HB Update #7 October 2016


A sad note – we lost a long time National Parks and Wildlife Service ranger and manager and passionate advocate for conservation of the earth’s precious natural and cultural resources last week, Sue Morrison. Sue was also one of my sponsors for this Antarctica journey. Go in peace Sue. Best wishes to your loving family.

Apologies, I wrote a draft of this update in late September, when I had just returned from a visit to my family in the US. Unfortunately I have been spending 12 and 13 hour days at work managing wildfires, many started by illegal campers. 

I spent two weeks in San Diego, California staying at my mother’s house. My trip was book-ended by 7-day shifts at work with no break, and as a result I am battling jet lag and exhaustion. But I have lots to tell you!!

The warmth and love I experienced with my family and friends and anticipation of the imminent trip to Antarctica are healing and nurturing. While in San Diego I met up with two fellow HB participants. Over dinner, we talked for hours about the social experiment that is the Homeward Bound project. We had a very open and honest discussion about how 90 people (the participants, the faculty and organisers, and the film crew) can get along with one another on a ship. Especially with a very packed and ambitious agenda!

Me and my fellow Homeward Bound colleagues Andrea and Lauren meeting in San Diego!

I hadn’t really thought about this much before to be honest, and suddenly realised that some people may struggle with this voyage for all sorts of reasons. We spoke about our fears. It became crystal clear that supporting each other is a large part of the journey. Whether it be sea-sickness, fear of flying, differences in values, being overwhelmed by the amount of work we are given, missing family, being out of one’s comfort zone, being an introvert in such a large group, being angry or unhappy at missing out on an activity … whatever this voyage throws at us, we can deal with it. Being mindful. Being aware. Being kind and compassionate. I can’t wait.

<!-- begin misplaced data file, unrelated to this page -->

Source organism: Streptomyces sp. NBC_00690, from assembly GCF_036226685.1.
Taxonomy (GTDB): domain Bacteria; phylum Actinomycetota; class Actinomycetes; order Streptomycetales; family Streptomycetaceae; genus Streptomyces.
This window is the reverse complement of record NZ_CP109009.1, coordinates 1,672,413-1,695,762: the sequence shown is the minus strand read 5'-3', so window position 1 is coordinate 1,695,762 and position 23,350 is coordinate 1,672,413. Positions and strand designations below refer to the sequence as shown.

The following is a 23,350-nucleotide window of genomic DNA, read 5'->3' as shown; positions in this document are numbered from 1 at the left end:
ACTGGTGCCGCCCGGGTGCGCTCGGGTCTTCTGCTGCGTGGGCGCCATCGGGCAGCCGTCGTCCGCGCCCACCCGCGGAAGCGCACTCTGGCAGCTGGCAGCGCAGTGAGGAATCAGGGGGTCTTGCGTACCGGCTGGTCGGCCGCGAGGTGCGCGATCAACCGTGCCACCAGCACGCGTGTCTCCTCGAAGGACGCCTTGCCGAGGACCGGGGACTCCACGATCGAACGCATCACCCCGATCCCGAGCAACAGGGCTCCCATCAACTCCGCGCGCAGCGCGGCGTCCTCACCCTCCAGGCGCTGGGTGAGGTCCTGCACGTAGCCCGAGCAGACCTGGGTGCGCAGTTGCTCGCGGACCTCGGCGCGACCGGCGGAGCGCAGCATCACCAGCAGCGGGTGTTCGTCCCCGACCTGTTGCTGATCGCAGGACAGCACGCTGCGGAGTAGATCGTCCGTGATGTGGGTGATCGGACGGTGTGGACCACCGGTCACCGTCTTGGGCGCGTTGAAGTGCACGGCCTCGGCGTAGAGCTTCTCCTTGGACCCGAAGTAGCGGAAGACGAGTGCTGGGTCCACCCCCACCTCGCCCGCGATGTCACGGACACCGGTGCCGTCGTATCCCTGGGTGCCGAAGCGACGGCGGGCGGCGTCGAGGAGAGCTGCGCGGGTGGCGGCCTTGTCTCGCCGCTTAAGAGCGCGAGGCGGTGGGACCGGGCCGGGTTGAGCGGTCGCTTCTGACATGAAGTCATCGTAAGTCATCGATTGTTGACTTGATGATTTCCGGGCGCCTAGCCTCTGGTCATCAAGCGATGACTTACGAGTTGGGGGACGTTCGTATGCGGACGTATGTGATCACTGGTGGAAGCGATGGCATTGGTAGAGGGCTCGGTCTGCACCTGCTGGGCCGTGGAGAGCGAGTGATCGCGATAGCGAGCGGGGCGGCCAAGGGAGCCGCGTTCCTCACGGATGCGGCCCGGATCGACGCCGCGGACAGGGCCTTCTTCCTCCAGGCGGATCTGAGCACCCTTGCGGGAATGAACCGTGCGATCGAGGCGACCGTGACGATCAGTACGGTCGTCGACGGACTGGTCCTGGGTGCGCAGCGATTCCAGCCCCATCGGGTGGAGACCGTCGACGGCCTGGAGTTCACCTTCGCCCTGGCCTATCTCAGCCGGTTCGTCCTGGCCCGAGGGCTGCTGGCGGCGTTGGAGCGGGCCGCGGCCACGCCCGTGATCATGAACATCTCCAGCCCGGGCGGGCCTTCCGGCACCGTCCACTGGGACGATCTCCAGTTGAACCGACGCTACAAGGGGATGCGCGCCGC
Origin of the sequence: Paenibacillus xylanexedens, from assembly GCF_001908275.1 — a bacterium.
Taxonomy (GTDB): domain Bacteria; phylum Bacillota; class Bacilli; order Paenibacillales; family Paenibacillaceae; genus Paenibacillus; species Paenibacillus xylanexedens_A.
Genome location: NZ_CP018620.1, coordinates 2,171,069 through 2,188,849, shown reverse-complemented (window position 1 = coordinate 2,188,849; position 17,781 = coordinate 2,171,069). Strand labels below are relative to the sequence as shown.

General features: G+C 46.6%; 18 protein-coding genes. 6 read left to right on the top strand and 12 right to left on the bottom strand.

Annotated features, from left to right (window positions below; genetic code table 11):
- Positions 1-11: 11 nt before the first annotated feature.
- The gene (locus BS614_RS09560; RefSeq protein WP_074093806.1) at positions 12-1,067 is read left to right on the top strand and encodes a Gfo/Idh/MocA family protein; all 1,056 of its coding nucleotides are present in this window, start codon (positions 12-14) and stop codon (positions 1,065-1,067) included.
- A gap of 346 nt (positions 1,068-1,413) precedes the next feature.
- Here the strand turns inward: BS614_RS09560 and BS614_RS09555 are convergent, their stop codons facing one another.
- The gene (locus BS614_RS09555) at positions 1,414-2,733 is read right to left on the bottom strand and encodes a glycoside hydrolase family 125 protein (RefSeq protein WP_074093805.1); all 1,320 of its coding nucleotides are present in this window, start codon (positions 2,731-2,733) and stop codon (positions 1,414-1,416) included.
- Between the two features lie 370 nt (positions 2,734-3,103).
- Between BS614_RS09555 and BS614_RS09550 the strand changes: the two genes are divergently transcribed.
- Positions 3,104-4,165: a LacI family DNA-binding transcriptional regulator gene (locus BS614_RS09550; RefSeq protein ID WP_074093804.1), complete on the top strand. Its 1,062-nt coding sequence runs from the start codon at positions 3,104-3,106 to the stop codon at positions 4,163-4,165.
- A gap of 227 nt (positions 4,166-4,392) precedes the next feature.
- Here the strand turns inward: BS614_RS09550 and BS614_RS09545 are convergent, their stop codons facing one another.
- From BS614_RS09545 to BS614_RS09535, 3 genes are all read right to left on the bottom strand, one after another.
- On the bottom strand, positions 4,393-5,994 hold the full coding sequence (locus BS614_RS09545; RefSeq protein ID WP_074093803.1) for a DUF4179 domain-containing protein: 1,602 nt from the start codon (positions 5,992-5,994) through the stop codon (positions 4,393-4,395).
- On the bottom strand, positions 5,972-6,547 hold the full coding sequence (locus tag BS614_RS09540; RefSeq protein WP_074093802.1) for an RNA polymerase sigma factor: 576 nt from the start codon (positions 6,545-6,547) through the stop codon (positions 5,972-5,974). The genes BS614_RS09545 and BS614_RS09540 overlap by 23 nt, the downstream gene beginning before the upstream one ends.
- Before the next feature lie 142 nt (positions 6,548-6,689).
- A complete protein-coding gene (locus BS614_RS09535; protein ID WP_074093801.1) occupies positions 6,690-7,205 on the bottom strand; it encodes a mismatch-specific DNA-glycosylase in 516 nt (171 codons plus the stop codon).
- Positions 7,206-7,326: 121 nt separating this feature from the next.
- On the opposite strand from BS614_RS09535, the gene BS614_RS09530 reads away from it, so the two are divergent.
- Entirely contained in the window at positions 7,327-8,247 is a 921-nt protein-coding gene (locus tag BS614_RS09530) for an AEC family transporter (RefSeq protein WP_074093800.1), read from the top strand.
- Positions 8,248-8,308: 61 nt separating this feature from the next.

This conversation in San Diego with two women I had never met before brought some clarity to my anticipation of the journey, both in Antarctica and beyond, where we take what we have learned and put it into practice.

The day after my dinner with my HB colleagues, I went to a school in National City in the south of San Diego, right on the Mexican border. I got an intro to this school through a good friend who is a Park Ranger in the US. Her sister is the school principal.

First, I was introduced by the Principal at the weekly school assembly and said a few words. I got to meet the Student Council members, who stood with me in front of the assembled students and teachers. Then I was assigned to a third grade classroom for my first presentation about the Homeward Bound project. This class is a bilingual class, which in this case meant they conduct the entire class in Spanish. This area is mostly Hispanic. This bilingual class aims to improve Spanish language skills for kids growing up in an English-speaking country. They told me I could speak in English, but I asked if I could do it in Spanish and get help from the kids with vocabulary. It was so much fun!! I had brought an inflatable planet, to show where Australia is and where Antarctica is. Thanks Stuart Hartley for the idea!! The kids were all sitting on the floor in front of the desks.